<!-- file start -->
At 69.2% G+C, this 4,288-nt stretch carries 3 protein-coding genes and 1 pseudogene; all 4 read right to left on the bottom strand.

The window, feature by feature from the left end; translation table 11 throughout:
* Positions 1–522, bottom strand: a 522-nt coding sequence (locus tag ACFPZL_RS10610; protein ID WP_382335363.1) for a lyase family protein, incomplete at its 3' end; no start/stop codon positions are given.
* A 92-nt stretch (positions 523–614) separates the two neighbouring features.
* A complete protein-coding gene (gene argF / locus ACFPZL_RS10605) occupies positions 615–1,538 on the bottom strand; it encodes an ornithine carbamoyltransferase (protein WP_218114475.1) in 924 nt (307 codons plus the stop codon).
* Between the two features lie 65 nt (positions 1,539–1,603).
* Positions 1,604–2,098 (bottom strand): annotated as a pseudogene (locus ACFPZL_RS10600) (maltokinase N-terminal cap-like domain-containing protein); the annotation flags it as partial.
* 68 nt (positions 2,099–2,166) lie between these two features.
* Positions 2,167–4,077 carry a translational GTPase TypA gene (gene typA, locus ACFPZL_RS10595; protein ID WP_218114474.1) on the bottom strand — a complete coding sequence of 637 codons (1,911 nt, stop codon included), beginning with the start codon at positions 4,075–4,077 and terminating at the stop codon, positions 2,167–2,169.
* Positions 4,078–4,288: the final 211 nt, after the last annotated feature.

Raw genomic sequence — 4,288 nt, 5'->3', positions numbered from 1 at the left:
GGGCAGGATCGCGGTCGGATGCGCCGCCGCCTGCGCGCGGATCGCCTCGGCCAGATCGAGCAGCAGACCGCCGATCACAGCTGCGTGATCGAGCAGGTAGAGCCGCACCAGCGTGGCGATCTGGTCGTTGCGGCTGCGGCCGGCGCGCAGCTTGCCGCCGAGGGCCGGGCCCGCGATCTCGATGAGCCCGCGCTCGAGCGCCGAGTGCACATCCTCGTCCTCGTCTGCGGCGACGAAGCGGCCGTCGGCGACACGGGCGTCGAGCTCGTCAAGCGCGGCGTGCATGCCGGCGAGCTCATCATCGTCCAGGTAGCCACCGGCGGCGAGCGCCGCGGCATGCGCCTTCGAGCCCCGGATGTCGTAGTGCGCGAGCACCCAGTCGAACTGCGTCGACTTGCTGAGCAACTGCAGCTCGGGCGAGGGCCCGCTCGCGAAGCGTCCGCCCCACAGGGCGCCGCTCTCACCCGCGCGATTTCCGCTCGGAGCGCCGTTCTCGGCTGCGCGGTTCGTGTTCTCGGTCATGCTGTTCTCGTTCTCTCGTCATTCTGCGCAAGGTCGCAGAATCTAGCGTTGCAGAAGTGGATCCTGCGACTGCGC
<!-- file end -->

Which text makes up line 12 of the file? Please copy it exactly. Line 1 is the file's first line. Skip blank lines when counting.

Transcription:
GGGCAGGATCGCGGTCGGATGCGCCGCCGCCTGCGCGCGGATCGCCTCGGCCAGATCGAGCAGCAGACCGCCGATCACAGCTGCGTGATCGAGCAGGTAGAGCCGCACCAGCGTGGCGATCTGGTCGTTGCGGCTGCGGCCGGCGCGCAGCTTGCCGCCGAGGGCCGGGCCCGCGATCTCGATGAGCCCGCGCTCGAGCGCCGAGTGCACATCCTCGTCCTCGTCTGCGGCGACGAAGCGGCCGTCGGCGACACGGGCGTCGAGCTCGTCAAGCGCGGCGTGCATGCCGGCGAGCTCATCATCGTCCAGGTAGCCACCGGCGGCGAGCGCCGCGGCATGCGCCTTCGAGCCCCGGATGTCGTAGTGCGCGAGCACCCAGTCGAACTGCGTCGACTTGCTGAGCAACTGCAGCTCGGGCGAGGGCCCGCTCGCGAAGCGTCCGCCCCACAGGGCGCCGCTCTCACCCGCGCGATTTCCGCTCGGAGCGCCGTTCTCGGCTGCGCGGTTCGTGTTCTCGGTCATGCTGTTCTCGTTCTCTCGTCATTCTGCGCAAGGTCGCAGAATCTAGCGTTGCAGAAGTGGATCCTGCGACTGCGC